Was that a kinder, gentler Tate Reeves emerging from the recently concluded special session of the Mississippi Legislature?
Reeves said the public should note the session’s bipartisan goodwill, wrote the AP’s Emily Wagster Pettus in a wrap-up story last week.
Goodwill between the House and Senate much less bipartisan goodwill have not been at the forefront of Reeves’ political agenda during his two terms as Lieutenant Governor.
A hint of the new Reeves appeared just ahead of the special session. He backed off the highly controversial road and bridge proposal he had rushed through the Senate during the regular session – one that required local matching funds – to generally accept a House plan he had rejected during that regular session.
“Many of these items were House proposals during the regular session, many if not most,” he told Mississippi Today in regard to the pre-session agreement he reached with House Speaker Philip Gunn. “I think this is definitely a step in fixing one of our most challenging issues.”
Reeves had been under the gun (no pun intended) to agree to a road and bridge plan. He also has been subjected to criticism for his heavy-handed and partisan control of the Senate.
Following this year’s regular session when he killed the House’s road and bridge bill, Gunn’s lieutenants actually accused Reeves of being heavy-handed and not letting senators freely negotiate with the House, as reported by the Clarion-Ledger.
In response, Reeves said the House often attempted to spend more tax dollars on pet projects or incur more state debt than he was willing to accept.
However, the new Reeves just allowed debt and pet projects to flow through the special session, mostly for senators’ pet projects. New debt of $50 million authorized during the special session will help fund a “Christmas Tree” of $111 million in pet projects.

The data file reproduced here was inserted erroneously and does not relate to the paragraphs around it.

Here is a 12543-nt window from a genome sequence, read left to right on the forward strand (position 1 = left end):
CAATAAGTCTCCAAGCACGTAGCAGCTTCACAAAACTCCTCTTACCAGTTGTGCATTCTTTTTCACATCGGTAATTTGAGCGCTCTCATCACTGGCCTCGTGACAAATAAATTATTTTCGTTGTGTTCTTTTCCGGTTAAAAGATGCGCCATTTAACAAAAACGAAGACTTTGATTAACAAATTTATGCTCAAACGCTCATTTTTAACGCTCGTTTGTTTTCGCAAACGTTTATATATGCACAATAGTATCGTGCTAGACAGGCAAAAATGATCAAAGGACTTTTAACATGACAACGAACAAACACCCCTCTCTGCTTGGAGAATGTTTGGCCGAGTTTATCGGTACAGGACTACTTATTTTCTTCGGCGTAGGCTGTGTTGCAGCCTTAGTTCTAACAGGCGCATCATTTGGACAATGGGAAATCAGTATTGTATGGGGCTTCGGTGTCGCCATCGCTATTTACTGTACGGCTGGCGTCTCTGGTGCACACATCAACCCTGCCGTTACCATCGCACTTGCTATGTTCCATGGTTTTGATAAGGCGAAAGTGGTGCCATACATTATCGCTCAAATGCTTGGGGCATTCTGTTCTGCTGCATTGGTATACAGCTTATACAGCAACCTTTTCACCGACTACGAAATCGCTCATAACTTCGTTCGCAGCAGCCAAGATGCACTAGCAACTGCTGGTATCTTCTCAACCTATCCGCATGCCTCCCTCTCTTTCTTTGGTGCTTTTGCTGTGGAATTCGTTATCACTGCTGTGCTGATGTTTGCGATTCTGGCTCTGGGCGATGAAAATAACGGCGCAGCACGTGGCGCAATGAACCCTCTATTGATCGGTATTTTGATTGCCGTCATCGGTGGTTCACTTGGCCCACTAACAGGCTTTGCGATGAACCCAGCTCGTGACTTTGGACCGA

It appears Reeves along with Gunn and Gov. Phil Bryant will lead the parade of elected officials touting this special session as the much needed cure to our escalating road and bridge crisis.
Regrettably, it’s more a band aid than a cure.
The MEC Excelerate Mississippi program has documented the state has over $6 billion of unfunded road and bridge repairs. The program recommended increasing annual funding to MDOT by $300 million and to cities and counties by $75 million to make a serious dent in this problem over a 10-year period.
What the special session provided for MDOT was up to $80 million a year from the new state lottery once it is fully phased in plus new sports betting taxes of about $5 million. It also authorizes new one-time debt of $250 million for emergency road and bridge repairs. All this is far below the $300 million needed annually.
The special session did provide up to $120 million a year to cities and counties for local road and bridge repairs (plus water and sewer for cities). This will occur as the diversion of 35% of use taxes phases in over four years. (Use taxes are collected on out-of-state sales, now including Internet sales.)
While a kinder and gentler Reeves and fixes to local roads and bridges may be good things, letting most of the 24,591 miles of state highways in need of repair continue to crumble is not a good thing.
» BILL CRAWFORD is a syndicate columnist from Meridian.
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